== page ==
TV Viewing Linked to Poor Health

A provocative new study discovers a link between television viewing and poor health in the U.S., where 80 percent of Americans watch 3.5 hours of television per day.

Investigators report an association between increasing hours of television viewing per day and increasing risk of death from most of the major causes of death in the United States.

The study appears in the American Journal of Preventive Medicine.

Virtually all Americans (92 percent) have a television at home. For many Americans, watching TV has literally become the American pasttime consuming more than half of their available leisure time, potentially displacing more physical activities.

Previous studies had reported a relationship between TV viewing and elevated risk of death from cancer and cardiovascular disease. In this study, researchers at the National Cancer Institute looked at more than 221,000 individuals aged 50-71 years old who were free of chronic disease at study entry.

Investigator discovered a higher mortality risk from cancer and heart disease among people who watched television the most. In addition, they identified new associations with higher risk of death from most of the leading causes of death in the U.S., such as, diabetes, influenza/pneumonia, Parkinson’s disease, and liver disease.

“We know that television viewing is the most prevalent leisure-time sedentary behavior and our working hypothesis is that it is an indicator of overall physical inactivity. In this context, our results fit within a growing body of research indicating that too much sitting can have many different adverse health effects,” explained lead investigator Sarah K. Keadle, Ph.D., M.P.H.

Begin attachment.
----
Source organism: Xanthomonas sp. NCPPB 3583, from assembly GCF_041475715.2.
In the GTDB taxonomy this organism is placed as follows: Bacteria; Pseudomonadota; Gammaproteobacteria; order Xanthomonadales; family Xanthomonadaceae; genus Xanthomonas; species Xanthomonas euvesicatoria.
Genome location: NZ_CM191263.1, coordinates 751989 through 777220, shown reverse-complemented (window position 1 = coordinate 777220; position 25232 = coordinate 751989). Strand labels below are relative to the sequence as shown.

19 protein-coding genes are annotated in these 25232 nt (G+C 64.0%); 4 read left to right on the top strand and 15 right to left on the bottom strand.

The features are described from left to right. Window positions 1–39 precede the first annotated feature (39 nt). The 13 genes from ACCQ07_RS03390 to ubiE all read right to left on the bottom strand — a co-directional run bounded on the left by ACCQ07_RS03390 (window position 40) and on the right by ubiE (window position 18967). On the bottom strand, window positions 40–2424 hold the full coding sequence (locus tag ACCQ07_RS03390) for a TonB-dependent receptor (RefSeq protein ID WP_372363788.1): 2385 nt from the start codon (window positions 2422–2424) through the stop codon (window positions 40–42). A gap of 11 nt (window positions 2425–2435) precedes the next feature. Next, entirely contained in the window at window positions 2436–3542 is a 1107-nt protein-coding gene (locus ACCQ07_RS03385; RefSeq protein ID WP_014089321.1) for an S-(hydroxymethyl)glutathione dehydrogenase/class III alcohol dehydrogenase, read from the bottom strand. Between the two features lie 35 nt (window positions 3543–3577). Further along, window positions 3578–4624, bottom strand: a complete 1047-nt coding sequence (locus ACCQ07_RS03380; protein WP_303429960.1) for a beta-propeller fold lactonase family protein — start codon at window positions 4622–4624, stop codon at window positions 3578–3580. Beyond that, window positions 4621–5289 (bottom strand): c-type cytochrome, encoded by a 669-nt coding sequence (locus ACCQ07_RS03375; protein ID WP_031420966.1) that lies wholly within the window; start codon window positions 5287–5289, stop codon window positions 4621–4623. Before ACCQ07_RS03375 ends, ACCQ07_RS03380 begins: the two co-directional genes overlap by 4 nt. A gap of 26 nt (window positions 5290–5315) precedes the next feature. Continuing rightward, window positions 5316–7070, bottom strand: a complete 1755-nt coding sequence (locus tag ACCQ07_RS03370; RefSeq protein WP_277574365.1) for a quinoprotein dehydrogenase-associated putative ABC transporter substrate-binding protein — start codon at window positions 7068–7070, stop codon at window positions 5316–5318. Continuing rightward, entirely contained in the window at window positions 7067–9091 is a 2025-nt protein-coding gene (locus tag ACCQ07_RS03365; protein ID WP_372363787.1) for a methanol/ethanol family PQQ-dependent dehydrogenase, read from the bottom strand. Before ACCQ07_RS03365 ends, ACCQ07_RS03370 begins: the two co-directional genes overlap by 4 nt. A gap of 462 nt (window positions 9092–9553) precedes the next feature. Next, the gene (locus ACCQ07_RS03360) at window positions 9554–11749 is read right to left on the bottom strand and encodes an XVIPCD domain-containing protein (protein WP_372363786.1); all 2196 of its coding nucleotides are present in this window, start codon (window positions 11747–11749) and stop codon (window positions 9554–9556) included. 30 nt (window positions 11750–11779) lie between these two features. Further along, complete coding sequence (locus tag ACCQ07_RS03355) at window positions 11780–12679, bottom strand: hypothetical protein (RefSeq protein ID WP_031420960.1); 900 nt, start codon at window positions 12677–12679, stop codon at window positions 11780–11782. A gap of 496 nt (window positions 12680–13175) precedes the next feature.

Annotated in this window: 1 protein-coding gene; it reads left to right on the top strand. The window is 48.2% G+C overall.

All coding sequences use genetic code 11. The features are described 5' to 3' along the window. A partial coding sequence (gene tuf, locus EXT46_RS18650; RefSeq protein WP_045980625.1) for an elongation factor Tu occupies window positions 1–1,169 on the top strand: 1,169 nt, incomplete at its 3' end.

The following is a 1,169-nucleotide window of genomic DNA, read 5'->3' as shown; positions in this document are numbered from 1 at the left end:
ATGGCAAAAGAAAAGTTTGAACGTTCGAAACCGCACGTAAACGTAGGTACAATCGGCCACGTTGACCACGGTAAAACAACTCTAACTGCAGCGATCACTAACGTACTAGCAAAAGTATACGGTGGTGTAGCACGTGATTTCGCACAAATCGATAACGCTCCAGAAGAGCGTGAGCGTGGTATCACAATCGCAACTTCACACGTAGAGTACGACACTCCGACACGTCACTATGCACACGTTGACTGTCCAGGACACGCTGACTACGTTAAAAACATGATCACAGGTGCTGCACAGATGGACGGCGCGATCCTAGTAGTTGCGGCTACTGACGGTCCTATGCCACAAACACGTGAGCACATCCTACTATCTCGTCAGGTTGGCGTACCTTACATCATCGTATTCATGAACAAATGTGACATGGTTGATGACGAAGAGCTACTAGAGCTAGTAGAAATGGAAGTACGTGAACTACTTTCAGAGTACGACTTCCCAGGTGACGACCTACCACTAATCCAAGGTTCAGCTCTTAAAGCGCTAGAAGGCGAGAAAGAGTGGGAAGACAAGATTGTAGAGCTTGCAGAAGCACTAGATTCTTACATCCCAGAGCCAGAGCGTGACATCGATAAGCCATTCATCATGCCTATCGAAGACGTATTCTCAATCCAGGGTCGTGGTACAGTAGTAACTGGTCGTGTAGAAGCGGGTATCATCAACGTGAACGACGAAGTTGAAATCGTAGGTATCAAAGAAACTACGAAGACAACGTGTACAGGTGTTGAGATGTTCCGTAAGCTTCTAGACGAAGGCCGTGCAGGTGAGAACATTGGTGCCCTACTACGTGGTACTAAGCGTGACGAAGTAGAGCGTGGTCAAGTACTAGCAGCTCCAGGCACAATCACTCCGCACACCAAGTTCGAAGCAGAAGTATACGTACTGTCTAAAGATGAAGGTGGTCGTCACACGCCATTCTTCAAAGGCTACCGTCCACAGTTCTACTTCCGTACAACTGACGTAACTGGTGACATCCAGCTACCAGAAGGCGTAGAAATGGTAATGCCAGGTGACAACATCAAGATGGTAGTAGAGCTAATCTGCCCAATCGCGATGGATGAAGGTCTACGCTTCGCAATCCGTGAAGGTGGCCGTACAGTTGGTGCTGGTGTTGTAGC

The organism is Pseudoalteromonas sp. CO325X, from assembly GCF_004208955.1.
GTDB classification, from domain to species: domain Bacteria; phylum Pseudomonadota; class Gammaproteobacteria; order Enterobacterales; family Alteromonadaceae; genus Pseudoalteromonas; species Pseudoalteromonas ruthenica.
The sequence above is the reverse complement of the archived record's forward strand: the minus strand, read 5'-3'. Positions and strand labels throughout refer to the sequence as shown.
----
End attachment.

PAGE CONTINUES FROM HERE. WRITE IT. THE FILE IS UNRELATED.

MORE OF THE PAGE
Keadle cautioned that although each of the associations observed have plausible biological mechanisms, several associations are being reported for the first time and additional research is needed to replicate these findings and to understand the associations more completely.

“Our study has generated new clues about the role of sedentary behavior and health and we hope that it will spur additional research.”

The study found that compared to those who watched less than one hour per day, individuals who reported watching three to four hours of television watching per day were 15 percent more likely to die from any cause; those who watched seven or more hours were 47 percent more likely to die over the study period.

Researchers found that risk began to accrue at three to four hours per day for most causes they examined. The investigators took a number of other factors into consideration that might explain the associations observed, such as caloric and alcohol intake, smoking, and the health status of the population, but when they controlled for these factors in statistical models, the associations remained.

Another important finding of the study is that the detrimental effects of TV viewing extended to both active and inactive individuals. Still, being active helped to mitigate at least some of the risks.

“Although we found that exercise did not fully eliminate risks associated with prolonged television viewing, certainly for those who want to reduce their sedentary television viewing, exercise should be the first choice to replace that previously inactive time,” said Keadle.

Investigators caution that more research is needed to explore connection between TV viewing and mortality and whether these same associations are found when we consider sitting in other contexts, such as driving, working, or doing other sedentary leisure-time activities.


Source: Elsevier/EurekAlert